Wednesday

RIF'd at age 55




RIF'd at 55
By: Beverly Terrill (c) FacingRetirement.com

I have long teased my husband that I was going to retire at 55.  Before that, I said I was going to retire as soon as my kids were on out of the house. In other words, sometime in the future and when I felt ready.  Fate intervened and now at 55 years old, my position has been eliminated.  I have been with the company for 30 years with officially 28 years of service. It wasn’t just me. I was in a wave of about 70 employees.   Now what?

Let’s back up a few years, my husband is self-employed and I have worked for the same company since we met. When we married, we owned a home and our cars. No monthly payments.  I made decent money and carried the health insurance. My husband made very good money. Then came the crash of 2008. The business my husband had built from scratch was now showing half the profit we netted prior to 08. However, I was moving up the ladder in my company so still no worries about money. Keep in mind we are very frugal. We drive cars that are at least 8 years old and only buy new appliances when the old one dies.

I had many different jobs during my tenure and one in particular was brutal. I worked long hours, traveled and often worked holidays. I began to dream of being retired. At this time I was only 52. My company had a 401k plan and I had been contributing 6% because that was how much my company matched.  However, if I wanted to retire with any type of income, I needed to put more into my 401K. I bumped it up to the annual maximum allowed pre-tax.  Luckily, I did this for 2 years before my unexpected layoff. Also, several years before this, my company implemented an HSA plan so I maxed it out as well.

Fast forward to today. What are my options as a 54 year old?  There are more options than you might think that will allow me to begin to draw from my 401K and my small pension my company also provides.  So what can I do today?
  • Draw from 401K plan – Whoa! Don’t you have to be 59 ½ to avoid the penalty?  Nope. If you leave your job during or after the year you turn 55 (50 for certain government agencies), you are allowed lump sum distributions out of your company retirement plan penalty free.  It is still taxed however based on your current tax rate in the year you withdraw.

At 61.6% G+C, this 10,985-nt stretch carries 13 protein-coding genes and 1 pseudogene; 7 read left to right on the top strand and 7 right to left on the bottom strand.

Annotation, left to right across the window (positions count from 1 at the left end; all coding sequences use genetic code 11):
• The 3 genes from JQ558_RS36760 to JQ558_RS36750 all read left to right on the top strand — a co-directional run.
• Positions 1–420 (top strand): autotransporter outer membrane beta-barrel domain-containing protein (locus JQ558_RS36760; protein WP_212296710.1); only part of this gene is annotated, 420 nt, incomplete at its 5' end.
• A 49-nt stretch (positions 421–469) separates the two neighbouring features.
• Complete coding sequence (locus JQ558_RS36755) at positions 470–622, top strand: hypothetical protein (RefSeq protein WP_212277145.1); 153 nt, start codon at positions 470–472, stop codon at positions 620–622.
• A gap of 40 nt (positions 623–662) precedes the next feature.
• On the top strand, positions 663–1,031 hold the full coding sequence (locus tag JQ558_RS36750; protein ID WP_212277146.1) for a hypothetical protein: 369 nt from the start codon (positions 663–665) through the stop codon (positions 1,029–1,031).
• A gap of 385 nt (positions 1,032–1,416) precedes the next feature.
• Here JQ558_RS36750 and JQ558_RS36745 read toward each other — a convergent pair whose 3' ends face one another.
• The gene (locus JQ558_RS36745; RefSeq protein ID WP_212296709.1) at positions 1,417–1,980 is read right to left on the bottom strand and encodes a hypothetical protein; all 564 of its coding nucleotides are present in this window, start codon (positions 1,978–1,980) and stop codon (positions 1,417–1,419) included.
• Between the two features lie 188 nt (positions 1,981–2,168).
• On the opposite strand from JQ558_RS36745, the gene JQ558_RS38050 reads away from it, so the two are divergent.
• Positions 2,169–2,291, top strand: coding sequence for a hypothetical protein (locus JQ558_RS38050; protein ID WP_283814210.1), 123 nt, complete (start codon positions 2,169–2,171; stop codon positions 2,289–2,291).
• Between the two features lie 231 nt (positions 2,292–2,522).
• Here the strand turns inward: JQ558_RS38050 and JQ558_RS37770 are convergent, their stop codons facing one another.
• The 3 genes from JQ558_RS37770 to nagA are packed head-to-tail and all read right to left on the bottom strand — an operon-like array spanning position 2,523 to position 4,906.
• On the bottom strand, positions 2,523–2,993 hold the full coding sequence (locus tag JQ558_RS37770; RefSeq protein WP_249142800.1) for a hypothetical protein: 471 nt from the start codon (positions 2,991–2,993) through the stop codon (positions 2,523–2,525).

• Take my pension distribution either in a lump sum or monthly distributions. We are talking about a plan with less than 100K. This is taxable but there is no type of penalty.
  • Live off my savings account which is about 4 years at our current household spend

But before I decide to forget ever working for corporate America again, let’s look at all options. I am ONLY 54! I plan to live at least 30 more years.

So the first thing my husband and I determined was the value of the pension and 401K if I wait until at least 65. Medicare will kick in at that time as well.  In addition, we will both have access to our Social Security whenever we decide the time is right to begin drawing from that pool. Bottom line is that all forms of retirement assets will remain as such.

The focus now becomes on what I can do for the next 10 years to create income.  Once my job ends, I will have health insurance though very costly for 18 months. This is known as COBRA coverage. Essentially, you are now paying the employer and employee cost of you health insurance. 18 months is the federal law that the employer does not control. I could use my HSA savings to pay the premiums for those 18 months. I mention health insurance because we know that if we do not have at least some type of catastrophic coverage, our savings can be wiped out with a major health issue.

Let’s look at the timeline for my next 10 years:
  • 6 months severance so I could do nothing for the first 6 months – it’s appealing to take the summer off and golf
  • 18 months insurance coverage which means I can be self-employed and/or work with my husband. I could also work with an outside consulting firm. But eventually, I will need a job that offers me affordable insurance or a business that makes so much money; I don’t need to worry about a health disaster.
  • For the next 8 and half years I just need to make enough money that I can hold onto not only my retirement but my savings as well.

Follow me on my journey as I navigate the path to retirement. I can’t wait to see what happens next!!!

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